Acting ICE Director Albence: Democrats who want to abolish ICE 'don't know what they're talking about'

Acting Immigration and Customs Enforcement Director Matt Albence said Friday that those who want to abolish ICE "don't know what they are talking about.”

“If you want to abolish ICE, what you’re saying is that you don’t want 140,000 criminals removed from the country every year,” Albence told "Fox & Friends," also listing other crucial ICE enforcement operations, including against human traffickers.

On Thursday, Georgia Rep. Doug Collins ripped into his Democratic colleagues at a House Judiciary Committee hearing on family separations at the border. Collins called Democrats' statements a political show and abandoned his prepared statement, urging lawmakers to “put a bill up” instead.

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Collins, the top Republican on the panel, said that family separation “is just one component of this crisis, as it is clear that conditions at border facilities have deteriorated to an unconscionable level.”

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When asked about humanitarian concerns about detention centers, Albence responded, “They’re safe, they’re humane, they’re secure, the individuals are not there for punitive purposes, they’re not being punished for a sentence or a criminal violation. They’re being detained, pending their immigration proceedings, prior to their removal.”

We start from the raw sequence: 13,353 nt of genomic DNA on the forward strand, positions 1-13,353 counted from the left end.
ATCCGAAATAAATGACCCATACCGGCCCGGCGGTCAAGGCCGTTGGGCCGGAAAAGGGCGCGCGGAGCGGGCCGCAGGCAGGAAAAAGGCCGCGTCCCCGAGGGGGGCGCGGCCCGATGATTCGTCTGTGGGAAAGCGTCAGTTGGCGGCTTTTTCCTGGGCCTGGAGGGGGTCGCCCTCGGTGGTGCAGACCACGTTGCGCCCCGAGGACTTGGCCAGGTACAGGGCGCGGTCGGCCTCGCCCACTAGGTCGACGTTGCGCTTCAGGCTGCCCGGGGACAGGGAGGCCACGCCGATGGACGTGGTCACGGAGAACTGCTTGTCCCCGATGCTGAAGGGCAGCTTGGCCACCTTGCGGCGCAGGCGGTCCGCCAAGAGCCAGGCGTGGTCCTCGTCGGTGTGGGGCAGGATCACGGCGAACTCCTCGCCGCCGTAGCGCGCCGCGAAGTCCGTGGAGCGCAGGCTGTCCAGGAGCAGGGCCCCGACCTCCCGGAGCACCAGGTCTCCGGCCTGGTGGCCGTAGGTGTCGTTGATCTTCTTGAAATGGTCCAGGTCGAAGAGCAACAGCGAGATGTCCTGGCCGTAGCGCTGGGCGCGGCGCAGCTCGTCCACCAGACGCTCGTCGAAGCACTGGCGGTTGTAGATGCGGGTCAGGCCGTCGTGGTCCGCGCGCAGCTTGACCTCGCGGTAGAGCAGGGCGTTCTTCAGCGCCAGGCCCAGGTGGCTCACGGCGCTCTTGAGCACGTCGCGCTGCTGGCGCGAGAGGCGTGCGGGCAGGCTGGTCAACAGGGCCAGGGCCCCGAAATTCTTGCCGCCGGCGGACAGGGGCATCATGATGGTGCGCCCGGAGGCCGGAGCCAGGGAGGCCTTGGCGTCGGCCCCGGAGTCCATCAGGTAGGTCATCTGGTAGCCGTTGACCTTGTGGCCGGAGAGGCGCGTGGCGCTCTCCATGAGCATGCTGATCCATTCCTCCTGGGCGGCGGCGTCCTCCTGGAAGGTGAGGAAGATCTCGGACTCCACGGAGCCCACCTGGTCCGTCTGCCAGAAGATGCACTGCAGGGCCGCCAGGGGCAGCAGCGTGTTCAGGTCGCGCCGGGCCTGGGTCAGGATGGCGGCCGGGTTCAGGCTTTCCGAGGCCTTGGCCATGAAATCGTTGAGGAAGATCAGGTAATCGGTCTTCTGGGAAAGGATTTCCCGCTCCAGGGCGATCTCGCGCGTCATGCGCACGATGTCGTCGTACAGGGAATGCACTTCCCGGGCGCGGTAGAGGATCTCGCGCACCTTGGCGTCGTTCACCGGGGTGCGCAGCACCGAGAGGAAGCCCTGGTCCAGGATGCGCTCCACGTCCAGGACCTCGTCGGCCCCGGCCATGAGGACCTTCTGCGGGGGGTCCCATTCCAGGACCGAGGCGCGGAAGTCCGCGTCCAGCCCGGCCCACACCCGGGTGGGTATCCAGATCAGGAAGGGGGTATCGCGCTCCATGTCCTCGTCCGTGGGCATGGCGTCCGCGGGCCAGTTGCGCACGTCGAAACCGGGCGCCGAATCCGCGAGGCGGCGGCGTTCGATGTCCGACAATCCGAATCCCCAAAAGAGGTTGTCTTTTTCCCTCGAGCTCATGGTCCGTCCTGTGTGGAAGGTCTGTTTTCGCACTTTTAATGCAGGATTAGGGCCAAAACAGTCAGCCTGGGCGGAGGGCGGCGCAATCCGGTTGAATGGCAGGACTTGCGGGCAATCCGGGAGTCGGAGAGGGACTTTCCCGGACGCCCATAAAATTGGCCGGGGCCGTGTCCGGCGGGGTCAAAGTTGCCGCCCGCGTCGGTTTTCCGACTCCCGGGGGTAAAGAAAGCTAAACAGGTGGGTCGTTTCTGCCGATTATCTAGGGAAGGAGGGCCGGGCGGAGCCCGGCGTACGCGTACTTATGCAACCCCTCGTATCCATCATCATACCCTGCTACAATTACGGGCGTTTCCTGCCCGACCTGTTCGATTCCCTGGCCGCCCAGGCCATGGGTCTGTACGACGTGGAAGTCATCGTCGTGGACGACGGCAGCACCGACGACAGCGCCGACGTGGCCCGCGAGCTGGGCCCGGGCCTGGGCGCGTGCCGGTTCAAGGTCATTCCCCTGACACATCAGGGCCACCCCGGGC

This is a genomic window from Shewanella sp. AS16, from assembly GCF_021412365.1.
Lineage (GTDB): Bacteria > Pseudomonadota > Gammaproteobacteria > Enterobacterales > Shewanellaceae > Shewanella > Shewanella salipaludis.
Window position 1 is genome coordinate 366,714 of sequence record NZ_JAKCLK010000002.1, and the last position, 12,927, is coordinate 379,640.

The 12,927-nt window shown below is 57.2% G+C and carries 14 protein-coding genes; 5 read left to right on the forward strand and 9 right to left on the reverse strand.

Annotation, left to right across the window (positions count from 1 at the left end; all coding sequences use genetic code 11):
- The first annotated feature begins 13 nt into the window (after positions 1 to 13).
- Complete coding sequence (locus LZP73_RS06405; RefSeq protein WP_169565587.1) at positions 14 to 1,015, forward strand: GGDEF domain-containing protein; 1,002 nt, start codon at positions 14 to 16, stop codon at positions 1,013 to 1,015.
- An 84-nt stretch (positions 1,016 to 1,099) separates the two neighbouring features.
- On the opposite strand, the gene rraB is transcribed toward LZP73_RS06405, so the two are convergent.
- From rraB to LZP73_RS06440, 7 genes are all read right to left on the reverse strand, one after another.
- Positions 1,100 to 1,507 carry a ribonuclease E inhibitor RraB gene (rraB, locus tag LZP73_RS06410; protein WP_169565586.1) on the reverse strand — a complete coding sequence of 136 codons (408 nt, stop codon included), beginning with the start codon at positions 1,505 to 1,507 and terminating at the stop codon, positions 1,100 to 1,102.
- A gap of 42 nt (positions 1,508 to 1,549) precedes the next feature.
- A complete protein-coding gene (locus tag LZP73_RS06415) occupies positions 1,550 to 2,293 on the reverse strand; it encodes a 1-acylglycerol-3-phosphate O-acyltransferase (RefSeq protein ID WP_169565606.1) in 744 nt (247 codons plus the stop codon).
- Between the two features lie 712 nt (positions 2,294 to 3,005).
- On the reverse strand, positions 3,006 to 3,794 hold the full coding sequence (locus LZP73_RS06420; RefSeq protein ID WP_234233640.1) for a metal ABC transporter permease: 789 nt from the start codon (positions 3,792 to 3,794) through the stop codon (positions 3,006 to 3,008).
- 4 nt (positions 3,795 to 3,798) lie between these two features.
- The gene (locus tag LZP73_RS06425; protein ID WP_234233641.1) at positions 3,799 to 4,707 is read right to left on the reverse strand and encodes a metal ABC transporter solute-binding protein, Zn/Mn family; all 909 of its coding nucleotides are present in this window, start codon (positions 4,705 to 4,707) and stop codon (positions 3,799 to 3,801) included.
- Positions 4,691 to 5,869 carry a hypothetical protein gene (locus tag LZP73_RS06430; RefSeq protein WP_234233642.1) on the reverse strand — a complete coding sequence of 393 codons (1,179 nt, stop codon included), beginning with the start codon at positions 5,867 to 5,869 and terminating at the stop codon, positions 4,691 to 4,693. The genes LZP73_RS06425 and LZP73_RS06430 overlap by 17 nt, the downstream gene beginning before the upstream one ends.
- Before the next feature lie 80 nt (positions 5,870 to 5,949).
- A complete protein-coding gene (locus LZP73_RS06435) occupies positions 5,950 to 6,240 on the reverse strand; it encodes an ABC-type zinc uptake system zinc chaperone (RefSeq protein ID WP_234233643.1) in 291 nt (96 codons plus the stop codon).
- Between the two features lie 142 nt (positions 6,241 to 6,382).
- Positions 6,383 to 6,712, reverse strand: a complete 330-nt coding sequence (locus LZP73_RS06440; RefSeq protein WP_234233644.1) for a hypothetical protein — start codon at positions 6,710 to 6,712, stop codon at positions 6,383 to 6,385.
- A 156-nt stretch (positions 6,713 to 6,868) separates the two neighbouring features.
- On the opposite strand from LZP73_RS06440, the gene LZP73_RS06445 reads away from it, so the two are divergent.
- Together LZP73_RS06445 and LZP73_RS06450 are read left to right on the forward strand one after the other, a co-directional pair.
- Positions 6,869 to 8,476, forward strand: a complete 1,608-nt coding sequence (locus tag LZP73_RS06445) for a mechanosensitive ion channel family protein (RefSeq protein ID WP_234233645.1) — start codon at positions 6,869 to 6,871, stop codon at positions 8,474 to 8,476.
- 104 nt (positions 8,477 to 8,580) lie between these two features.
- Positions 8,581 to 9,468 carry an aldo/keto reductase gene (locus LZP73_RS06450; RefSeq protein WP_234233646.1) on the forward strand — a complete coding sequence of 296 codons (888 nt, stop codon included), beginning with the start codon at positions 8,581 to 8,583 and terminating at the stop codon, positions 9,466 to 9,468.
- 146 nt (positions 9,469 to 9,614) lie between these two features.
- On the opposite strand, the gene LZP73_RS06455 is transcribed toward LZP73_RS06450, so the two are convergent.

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Also on the show, Fox News correspondent Griff Jenkins toured an ICE detention facility in California. Albence said ICE facilities are different from the Border Patrol facilities, which have been called "concentration camps" by some on the left, including Rep. Alexandria Ocasio-Cortez, who has also called for ICE and the Department of Homeland Security to be disbanded.

Albence stressed that he disputes the "concentration camp" characterization, explaining that the current Border Patrol facilities "were not made for long-term detention" and Congress must provide funding for more appropriate facilities.

“We’ve been asking Congress for years to fund our detentions at the levels that we need, and they have failed to do so. If they had funded us at the 52,000 beds that we have requested in FY19, you would not see those conditions in the Border Patrol facilities right now,” Albence said.